Friday, October 9, 2009

More on what to do about youth violence

On September 28 I wrote about the murder of Derrion Albert, the high school student who was beaten to death in the streets of Chicago by fellow students who disliked him because he was from another neighborhood.

I predicted within a week another murder would move him from the headlines. Actually, there have been two student violence incidents since Albert's. In the mean time, President Obama sent Attorney General Eric Holder, and Secretary of Education, Arne Duncan to Chicago to address the issue.

Sadly, all they did was make more speeches, rattle off a list of what they consider to be the White House's actions to address youth crime, and drop off a check for $500,000, allegedly to be used to improve security at the school Albert attended. The Chicago School District promptly announced that they had already spent more than that amount providing additional bus service to that high school in the two weeks since Abert's death, implying the money wouldn't be buying any new security, but being applied to the bus bill.

And of course, Jesse Jackson jumps in front of the cameras to call out the National Guard. Michael Phlager, the catholic priest/neighborhood media darling did his usual chest beating and mock outrage while issuing some inane challenge against the perpetrators by stating "if you come after our children, you come after us," or some such nonsense. Everybody is jockeying for camera time but no one has a meaningful solution. ministers and neighborhood leaders seem more interested in where they can get another grant to advance one of their current (read: nonperforming) programs.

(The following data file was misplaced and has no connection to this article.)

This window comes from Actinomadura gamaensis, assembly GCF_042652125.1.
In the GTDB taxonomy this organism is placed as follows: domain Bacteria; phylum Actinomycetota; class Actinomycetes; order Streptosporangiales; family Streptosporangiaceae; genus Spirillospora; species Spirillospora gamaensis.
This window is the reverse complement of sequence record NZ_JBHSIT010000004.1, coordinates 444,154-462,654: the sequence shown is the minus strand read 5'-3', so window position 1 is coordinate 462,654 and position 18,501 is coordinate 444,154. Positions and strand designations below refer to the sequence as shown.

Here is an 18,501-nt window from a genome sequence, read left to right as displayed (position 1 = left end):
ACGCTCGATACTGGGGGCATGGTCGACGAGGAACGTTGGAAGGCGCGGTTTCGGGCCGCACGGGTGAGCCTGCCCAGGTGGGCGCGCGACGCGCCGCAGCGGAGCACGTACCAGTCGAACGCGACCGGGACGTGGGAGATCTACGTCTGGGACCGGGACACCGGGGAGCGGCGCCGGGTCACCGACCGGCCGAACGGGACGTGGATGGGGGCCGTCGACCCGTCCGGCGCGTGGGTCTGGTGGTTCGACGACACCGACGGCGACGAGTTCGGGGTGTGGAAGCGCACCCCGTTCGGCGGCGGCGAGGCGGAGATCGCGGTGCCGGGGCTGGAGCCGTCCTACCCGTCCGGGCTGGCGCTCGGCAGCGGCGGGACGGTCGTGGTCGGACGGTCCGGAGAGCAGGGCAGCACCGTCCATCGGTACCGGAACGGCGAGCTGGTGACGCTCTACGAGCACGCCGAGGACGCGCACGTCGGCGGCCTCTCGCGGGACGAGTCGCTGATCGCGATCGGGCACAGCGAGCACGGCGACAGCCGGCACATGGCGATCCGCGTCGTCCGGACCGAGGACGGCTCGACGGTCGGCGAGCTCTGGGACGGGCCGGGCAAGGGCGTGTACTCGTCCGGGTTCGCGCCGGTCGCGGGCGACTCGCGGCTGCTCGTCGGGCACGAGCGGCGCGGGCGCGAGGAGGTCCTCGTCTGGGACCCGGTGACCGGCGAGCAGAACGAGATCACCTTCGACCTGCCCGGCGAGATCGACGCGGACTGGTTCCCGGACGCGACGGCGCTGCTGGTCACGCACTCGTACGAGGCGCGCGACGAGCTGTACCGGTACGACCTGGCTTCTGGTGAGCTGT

I touched on a couple of ideas I think can help to bring this epidemic under control in my Sept 28 post, but it seems it's time to elaborate.

40% of the children in Illinois have no adult male living in their household. 35% of all children born in Illinois have no father listed on their birth certificate. When will we as a society recognize that without strong male role models in the life of each and every child, their chances of success are significantly reduced?

In addition to more after school and peer group activities others have proposed, here are the five things I believe could be done immediately to reduce the incidence of violence among America's youth:

1. We as a society must use every means available (economic, interpersonal, political, etc.) to impress upon women that having children with multiple men, who do not take daily responsibility for helping to raise their children is no longer acceptable. New consequences need to be imposed. We must change social services, laws and cultural standards to impress upon these women that society will no longer bear the costs of their bearing children they are not equipped to raise.